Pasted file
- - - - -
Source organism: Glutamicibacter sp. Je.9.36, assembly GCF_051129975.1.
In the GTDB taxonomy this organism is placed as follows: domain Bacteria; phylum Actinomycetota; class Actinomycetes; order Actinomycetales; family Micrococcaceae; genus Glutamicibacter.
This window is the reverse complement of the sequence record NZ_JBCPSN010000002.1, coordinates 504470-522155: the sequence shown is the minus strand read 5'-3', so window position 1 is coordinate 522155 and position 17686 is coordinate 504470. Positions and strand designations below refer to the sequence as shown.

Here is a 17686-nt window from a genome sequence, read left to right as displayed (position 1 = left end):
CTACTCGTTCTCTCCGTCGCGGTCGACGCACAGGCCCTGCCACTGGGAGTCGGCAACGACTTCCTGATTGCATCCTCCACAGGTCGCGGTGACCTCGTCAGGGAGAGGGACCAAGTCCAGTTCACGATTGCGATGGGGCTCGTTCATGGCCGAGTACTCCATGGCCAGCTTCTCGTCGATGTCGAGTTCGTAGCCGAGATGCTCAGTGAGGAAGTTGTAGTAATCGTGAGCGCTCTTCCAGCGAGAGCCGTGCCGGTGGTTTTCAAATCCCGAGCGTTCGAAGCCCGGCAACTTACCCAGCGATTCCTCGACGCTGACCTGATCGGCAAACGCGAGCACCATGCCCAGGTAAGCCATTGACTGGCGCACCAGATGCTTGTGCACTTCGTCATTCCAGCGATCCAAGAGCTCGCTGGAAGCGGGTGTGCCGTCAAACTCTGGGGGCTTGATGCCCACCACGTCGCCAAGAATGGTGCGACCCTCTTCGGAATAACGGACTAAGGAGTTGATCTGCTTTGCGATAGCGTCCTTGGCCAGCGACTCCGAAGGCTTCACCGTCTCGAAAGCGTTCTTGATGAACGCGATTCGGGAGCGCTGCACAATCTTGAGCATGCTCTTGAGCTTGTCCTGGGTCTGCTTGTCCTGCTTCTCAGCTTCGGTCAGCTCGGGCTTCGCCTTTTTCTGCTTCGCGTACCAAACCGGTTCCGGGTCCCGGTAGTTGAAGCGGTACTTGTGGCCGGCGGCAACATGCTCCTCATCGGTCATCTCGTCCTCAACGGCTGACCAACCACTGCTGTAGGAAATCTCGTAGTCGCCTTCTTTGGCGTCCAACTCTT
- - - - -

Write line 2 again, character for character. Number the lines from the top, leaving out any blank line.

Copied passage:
In the GTDB taxonomy this organism is placed as follows: domain Bacteria; phylum Actinomycetota; class Actinomycetes; order Actinomycetales; family Micrococcaceae; genus Glutamicibacter.